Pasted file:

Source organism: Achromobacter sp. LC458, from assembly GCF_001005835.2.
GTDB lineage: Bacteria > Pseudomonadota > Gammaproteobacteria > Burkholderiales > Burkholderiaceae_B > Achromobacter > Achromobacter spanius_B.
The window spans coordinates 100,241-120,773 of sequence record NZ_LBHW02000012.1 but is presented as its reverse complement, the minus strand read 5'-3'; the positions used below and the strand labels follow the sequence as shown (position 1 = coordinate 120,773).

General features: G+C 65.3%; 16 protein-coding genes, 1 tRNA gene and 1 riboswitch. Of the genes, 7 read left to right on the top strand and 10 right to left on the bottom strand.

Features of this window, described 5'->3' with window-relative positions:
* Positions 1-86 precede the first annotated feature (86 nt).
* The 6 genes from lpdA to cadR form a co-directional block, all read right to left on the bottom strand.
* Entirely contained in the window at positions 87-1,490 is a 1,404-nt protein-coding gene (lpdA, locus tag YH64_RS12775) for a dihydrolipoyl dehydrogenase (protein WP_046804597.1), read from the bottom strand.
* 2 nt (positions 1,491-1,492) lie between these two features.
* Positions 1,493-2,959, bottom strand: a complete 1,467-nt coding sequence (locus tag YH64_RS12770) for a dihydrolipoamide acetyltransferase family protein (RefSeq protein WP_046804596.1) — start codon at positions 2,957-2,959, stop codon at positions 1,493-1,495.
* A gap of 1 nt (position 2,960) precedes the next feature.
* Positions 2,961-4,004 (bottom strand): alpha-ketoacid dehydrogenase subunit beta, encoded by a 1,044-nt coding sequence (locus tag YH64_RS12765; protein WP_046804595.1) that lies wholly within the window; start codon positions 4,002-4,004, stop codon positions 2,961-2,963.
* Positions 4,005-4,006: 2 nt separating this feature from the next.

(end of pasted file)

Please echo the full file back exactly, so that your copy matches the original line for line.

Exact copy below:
Source organism: Achromobacter sp. LC458, from assembly GCF_001005835.2.
GTDB lineage: Bacteria > Pseudomonadota > Gammaproteobacteria > Burkholderiales > Burkholderiaceae_B > Achromobacter > Achromobacter spanius_B.
The window spans coordinates 100,241-120,773 of sequence record NZ_LBHW02000012.1 but is presented as its reverse complement, the minus strand read 5'-3'; the positions used below and the strand labels follow the sequence as shown (position 1 = coordinate 120,773).

General features: G+C 65.3%; 16 protein-coding genes, 1 tRNA gene and 1 riboswitch. Of the genes, 7 read left to right on the top strand and 10 right to left on the bottom strand.

Features of this window, described 5'->3' with window-relative positions:
* Positions 1-86 precede the first annotated feature (86 nt).
* The 6 genes from lpdA to cadR form a co-directional block, all read right to left on the bottom strand.
* Entirely contained in the window at positions 87-1,490 is a 1,404-nt protein-coding gene (lpdA, locus tag YH64_RS12775) for a dihydrolipoyl dehydrogenase (protein WP_046804597.1), read from the bottom strand.
* 2 nt (positions 1,491-1,492) lie between these two features.
* Positions 1,493-2,959, bottom strand: a complete 1,467-nt coding sequence (locus tag YH64_RS12770) for a dihydrolipoamide acetyltransferase family protein (RefSeq protein WP_046804596.1) — start codon at positions 2,957-2,959, stop codon at positions 1,493-1,495.
* A gap of 1 nt (position 2,960) precedes the next feature.
* Positions 2,961-4,004 (bottom strand): alpha-ketoacid dehydrogenase subunit beta, encoded by a 1,044-nt coding sequence (locus tag YH64_RS12765; protein WP_046804595.1) that lies wholly within the window; start codon positions 4,002-4,004, stop codon positions 2,961-2,963.
* Positions 4,005-4,006: 2 nt separating this feature from the next.